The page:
Wednesday, 1 October 2014


It's closing day for the SYTYCW14 competition and I promised I would put up my top picks of what I've read so far. Most of these were read in the first few days so don't include later entries. And when it all comes down to's a matter of personal taste.

Bear in mind I have read less than 100 chapters so I could be missing dozens of fabulous entries. I have also read less of imprints I don't usually read so there will be big holes in my choices.

My top picks consist of entries that have three things.

1. I like the story

2. I think the writing is of a high standard

3. The story is something I believe might appeal to the editors.

Please note: ..I...I...I...It's all subjective. (see graphic above)

So how did I do? 50% of my top ten made it into the Top 25 plus 2 of my recommended reads. I hadn't read 11 of the top 25 chapters. So of the 14 Top 25 chapters I had read, I picked 7. Additionally, one of my top picks was requested but withdrew due to time constraints. Just realised another of my top ten had to withdraw so I suppose if you don't count them it was 40% but if you do it's 60%.

Final List of Top 25 Picks

Leah MaserWanting the Detective
Tanya M. BurnstadRemembrance
Alison FrenchHer Italian Man
Amanda CinelliResisting the Sicilian Playboy
Traci DouglassAbout That Night…
Chase EwingLove for Sale
R. Lynn DewittSophie’s Hart
T.R. McClureA Perfect Match
Katherine DaneAgent of Desire
Autumn ShelleyFire and Iron
Carolyn HectorMistletoe Mischief
Ison HillImpulse
Karin BaineBelfast Belle
Amy JaneLearning To Love Again
Shelley IñónWhen the Bus Stopped
Thérèse MarieA Foundation of Love
Jeannie HallViolation of Innocence
Analiesa AdamsIn Desperate Search of Peace
Katie MeyerParadise Found
Sam(antha) BurnsSaving Greene Farm
Janet Lee NyeMan Maid
Laura BrownPerfect Together
Narelle BuxtonChanging Her Baby Plan
Darby KarchutStone’s Heart
Megan B ZehringThe Prodigal

Top 25 Picks So Far with Imprints

Paradise Found - Katie Meyer - (Special Edition) 
Belfast Belle - Karin Baine - (Medical)
Man Maid - Jan L Nye -  (Superrromance)
Perfect Together - Laura Brown -(Superromance)
About That Night - Traci Douglass - (Blaze)
Sophie's Hart - Gina DeWitt - (Heartwarming)
Mistletoe Mischief - Carolyn Hector - (Kimani)
Resisting the Sicilian Playboy - Amanda Cinelli - (Presents)
Violation of Innocence - Jeannie Hall - (Suspense)
Agent of Desire - Katherine Dane - (Historical)
Wanting The Detective - Leah Maser - (Intrigue) 
Faking It - Taryn Leigh Taylor - (Blaze) Withdrawn
Fire And Iron - Autumn Shelley - (Historical)
Twist of Fate - Susanah Loccarno - (American) Withdrawn
The Prodigal - Megan B Zehring - (Love Inspired)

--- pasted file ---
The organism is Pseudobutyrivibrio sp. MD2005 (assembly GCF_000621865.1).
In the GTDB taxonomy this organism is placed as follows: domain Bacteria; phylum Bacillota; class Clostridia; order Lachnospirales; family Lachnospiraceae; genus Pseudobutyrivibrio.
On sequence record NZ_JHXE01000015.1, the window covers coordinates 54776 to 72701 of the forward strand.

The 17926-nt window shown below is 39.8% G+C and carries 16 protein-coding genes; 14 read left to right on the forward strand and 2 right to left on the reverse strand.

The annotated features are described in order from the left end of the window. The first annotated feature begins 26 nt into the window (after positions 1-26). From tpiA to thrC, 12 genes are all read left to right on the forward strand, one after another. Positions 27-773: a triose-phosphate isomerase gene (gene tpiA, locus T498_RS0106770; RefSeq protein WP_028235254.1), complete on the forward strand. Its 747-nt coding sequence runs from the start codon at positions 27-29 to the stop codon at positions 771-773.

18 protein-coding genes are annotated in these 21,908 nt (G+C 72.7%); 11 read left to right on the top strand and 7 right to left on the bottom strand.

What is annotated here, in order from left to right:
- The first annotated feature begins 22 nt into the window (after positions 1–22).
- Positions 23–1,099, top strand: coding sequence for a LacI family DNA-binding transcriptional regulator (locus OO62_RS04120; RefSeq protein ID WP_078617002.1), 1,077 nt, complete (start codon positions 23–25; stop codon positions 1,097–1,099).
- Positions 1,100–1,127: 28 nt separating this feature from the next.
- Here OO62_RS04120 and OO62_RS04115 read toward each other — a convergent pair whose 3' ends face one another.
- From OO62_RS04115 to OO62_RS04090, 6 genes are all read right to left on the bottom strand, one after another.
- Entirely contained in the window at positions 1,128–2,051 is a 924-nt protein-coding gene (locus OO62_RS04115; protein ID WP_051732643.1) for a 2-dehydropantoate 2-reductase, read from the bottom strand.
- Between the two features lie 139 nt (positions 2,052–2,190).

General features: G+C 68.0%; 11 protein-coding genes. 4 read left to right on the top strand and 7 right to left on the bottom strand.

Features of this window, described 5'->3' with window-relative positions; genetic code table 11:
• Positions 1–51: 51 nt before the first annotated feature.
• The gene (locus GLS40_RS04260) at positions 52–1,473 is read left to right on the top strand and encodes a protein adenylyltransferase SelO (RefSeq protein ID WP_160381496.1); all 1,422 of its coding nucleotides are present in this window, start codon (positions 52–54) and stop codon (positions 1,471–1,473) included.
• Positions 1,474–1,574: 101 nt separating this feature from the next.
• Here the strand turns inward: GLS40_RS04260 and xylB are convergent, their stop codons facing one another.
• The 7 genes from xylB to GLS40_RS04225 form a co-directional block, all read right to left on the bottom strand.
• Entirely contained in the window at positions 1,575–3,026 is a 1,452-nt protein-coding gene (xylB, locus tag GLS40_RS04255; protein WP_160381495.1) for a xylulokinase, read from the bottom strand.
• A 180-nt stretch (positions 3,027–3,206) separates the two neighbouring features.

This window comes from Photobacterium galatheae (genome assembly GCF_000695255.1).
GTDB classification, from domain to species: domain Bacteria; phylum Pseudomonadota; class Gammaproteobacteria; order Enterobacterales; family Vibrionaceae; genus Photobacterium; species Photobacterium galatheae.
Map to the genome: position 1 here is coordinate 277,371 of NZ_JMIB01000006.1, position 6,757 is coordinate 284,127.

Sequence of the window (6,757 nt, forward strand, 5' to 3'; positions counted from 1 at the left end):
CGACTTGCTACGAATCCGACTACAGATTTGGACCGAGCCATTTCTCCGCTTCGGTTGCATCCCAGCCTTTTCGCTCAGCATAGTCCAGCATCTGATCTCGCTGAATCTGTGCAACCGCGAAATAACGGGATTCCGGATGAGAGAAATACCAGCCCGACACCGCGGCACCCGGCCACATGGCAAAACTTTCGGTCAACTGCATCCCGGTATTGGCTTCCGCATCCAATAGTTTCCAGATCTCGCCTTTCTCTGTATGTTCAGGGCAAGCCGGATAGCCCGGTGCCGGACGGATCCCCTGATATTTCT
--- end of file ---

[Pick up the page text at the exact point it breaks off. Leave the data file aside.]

Stone's Heart - Darby Karchut - (Love Inspired)
In Desperate Search of Peace - Analiesa Adams (Romantic Suspense)
Her Italian Man - Alison French - (Presents)
Saving Greene Farm - Samantha Burns - (Special Edition)
Impulse - Ison Hill - (Kimani)
Remembrance - Tanya M Burnstad - (Intrigue)
When the Bus Stopped - Shelly Inon - (Romance)
A Foundation of Love - Thérèse Marie - (Romance)
Changing Her Baby Plan - Narelle Buxton - (Superromance)
Love for Sale - Chase Ewing - (Desire)
A Perfect Match - T R McClure - (Heartwarming)
Learning to Love Again - Amy Jane - (Medical)


In no particular order - My top picks so far.


At His Disposal - Danielle Doolittle

Savage Pride - Maggie Jones - Requested

The Rinaldo Heir - Dora Bramden

Resisting the Sicilian Playboy - Amanda Cinelli - SYTYCW Top 25


Faking It - Taryn Leigh Taylor - SYTYCW Top 25 - Withdrawn



Man Maid - Janet Lee Nye - SYTYCW Top 25

Special Edition

But wait...there's more.

I'm putting a list of recommended reads here without links. These are ones I would have liked to put in my tops but felt they needed a little something extra.


Proof of Love
Kate Francis

Playboy Sheikh, Forbidden Heir - Requested through slush
Emily Keeler

His Gilded Trap
Calida Ally

Paying the Sheikh's Price
Sue Child

Traitor in the Sheikh's Bed
Ros Clarke

And this is my hero...Pascal...who belongs in this section in my opinion.


Strip for Me
Jem Lowe
Discreet Pleasures
Megan Ryder

Over Easy
Casey Wyatt

Homegrown Rockstar
Heather Hopkins

At Her Service
Mia Sosa


Beauty & the Recluse
Ellie Gray

Falling Deep
Tasha Taylor
Just because I love this.


Love for Sale - SYTYCW Top 25
Chase Ewing


Emergency:Two Blue Lines
Catherine Coles

Special Edition

How Not to be a Tabloid Cover Story
CA Speakman

Wake Me Up Inside
Gina Hagedorn


Hunted by the Past
Jayne Evans

Love Inspired

Love Thy Enemy
Erica D Hearns


The Cowgirl's Lost Love
Sophia Sasson


Fire and Iron - SYTYCW Top 25
Autumn Shelley


Love at First Flight
Maria Michaels

And just a couple of ones that I'm not sure if they are quite right for the line but they made me a good way.


Seducing the Senator
Elle Marlow


Birthday Disaster
TN Payne

Thursday, 14 August 2014

What A Lady Craves Blog Tour

This is the first time I've participated in a blog tour so forgive me if I get it wrong.